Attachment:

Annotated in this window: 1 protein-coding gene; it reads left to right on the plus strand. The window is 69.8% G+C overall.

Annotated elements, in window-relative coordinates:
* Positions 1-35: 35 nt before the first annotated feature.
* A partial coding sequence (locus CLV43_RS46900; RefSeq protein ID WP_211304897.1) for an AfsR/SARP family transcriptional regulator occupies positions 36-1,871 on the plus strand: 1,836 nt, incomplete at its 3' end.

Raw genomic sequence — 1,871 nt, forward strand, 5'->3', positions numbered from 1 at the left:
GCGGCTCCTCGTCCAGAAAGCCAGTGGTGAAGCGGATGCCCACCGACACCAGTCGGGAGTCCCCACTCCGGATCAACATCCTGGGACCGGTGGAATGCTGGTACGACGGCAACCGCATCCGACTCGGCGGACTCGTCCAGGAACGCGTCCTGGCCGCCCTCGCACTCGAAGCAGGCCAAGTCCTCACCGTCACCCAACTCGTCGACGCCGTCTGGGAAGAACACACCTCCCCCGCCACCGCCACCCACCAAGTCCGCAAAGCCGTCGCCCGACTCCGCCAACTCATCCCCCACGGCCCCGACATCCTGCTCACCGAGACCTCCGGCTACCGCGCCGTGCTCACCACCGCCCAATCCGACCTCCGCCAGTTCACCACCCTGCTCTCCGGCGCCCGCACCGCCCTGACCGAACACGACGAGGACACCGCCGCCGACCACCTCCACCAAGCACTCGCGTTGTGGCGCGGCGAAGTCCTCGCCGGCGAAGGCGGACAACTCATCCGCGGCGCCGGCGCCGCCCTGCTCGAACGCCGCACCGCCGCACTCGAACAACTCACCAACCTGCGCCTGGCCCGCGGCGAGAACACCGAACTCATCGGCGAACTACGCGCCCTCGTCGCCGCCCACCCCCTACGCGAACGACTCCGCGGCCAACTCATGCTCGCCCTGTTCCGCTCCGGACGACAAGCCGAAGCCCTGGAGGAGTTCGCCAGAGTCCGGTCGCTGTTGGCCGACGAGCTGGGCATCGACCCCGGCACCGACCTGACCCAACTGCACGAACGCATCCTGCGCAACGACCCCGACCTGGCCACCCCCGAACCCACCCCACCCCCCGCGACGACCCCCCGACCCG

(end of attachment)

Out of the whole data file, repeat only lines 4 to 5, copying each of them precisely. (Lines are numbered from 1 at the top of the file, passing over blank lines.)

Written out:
* A partial coding sequence (locus CLV43_RS46900; RefSeq protein ID WP_211304897.1) for an AfsR/SARP family transcriptional regulator occupies positions 36-1,871 on the plus strand: 1,836 nt, incomplete at its 3' end.

Raw genomic sequence — 1,871 nt, forward strand, 5'->3', positions numbered from 1 at the left: